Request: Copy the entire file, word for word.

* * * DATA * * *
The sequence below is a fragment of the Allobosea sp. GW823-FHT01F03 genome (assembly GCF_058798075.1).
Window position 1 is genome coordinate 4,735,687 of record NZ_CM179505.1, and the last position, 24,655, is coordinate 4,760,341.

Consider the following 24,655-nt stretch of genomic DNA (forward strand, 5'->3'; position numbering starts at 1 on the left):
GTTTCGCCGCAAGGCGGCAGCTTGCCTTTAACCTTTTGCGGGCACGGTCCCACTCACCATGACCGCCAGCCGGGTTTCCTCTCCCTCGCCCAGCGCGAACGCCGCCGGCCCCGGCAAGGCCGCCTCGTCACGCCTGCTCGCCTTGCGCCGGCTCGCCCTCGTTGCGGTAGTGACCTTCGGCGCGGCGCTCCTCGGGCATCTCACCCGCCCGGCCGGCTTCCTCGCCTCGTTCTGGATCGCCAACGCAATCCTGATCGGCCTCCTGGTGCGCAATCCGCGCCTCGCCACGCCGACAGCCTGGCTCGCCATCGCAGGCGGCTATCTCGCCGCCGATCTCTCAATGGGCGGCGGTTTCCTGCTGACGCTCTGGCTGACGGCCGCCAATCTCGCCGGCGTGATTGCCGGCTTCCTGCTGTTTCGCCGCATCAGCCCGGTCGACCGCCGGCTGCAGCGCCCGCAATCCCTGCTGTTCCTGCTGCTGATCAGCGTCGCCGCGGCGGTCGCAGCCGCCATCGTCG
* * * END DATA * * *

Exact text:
The sequence below is a fragment of the Allobosea sp. GW823-FHT01F03 genome (assembly GCF_058798075.1).
Window position 1 is genome coordinate 4,735,687 of record NZ_CM179505.1, and the last position, 24,655, is coordinate 4,760,341.

Consider the following 24,655-nt stretch of genomic DNA (forward strand, 5'->3'; position numbering starts at 1 on the left):
GTTTCGCCGCAAGGCGGCAGCTTGCCTTTAACCTTTTGCGGGCACGGTCCCACTCACCATGACCGCCAGCCGGGTTTCCTCTCCCTCGCCCAGCGCGAACGCCGCCGGCCCCGGCAAGGCCGCCTCGTCACGCCTGCTCGCCTTGCGCCGGCTCGCCCTCGTTGCGGTAGTGACCTTCGGCGCGGCGCTCCTCGGGCATCTCACCCGCCCGGCCGGCTTCCTCGCCTCGTTCTGGATCGCCAACGCAATCCTGATCGGCCTCCTGGTGCGCAATCCGCGCCTCGCCACGCCGACAGCCTGGCTCGCCATCGCAGGCGGCTATCTCGCCGCCGATCTCTCAATGGGCGGCGGTTTCCTGCTGACGCTCTGGCTGACGGCCGCCAATCTCGCCGGCGTGATTGCCGGCTTCCTGCTGTTTCGCCGCATCAGCCCGGTCGACCGCCGGCTGCAGCGCCCGCAATCCCTGCTGTTCCTGCTGCTGATCAGCGTCGCCGCGGCGGTCGCAGCCGCCATCGTCG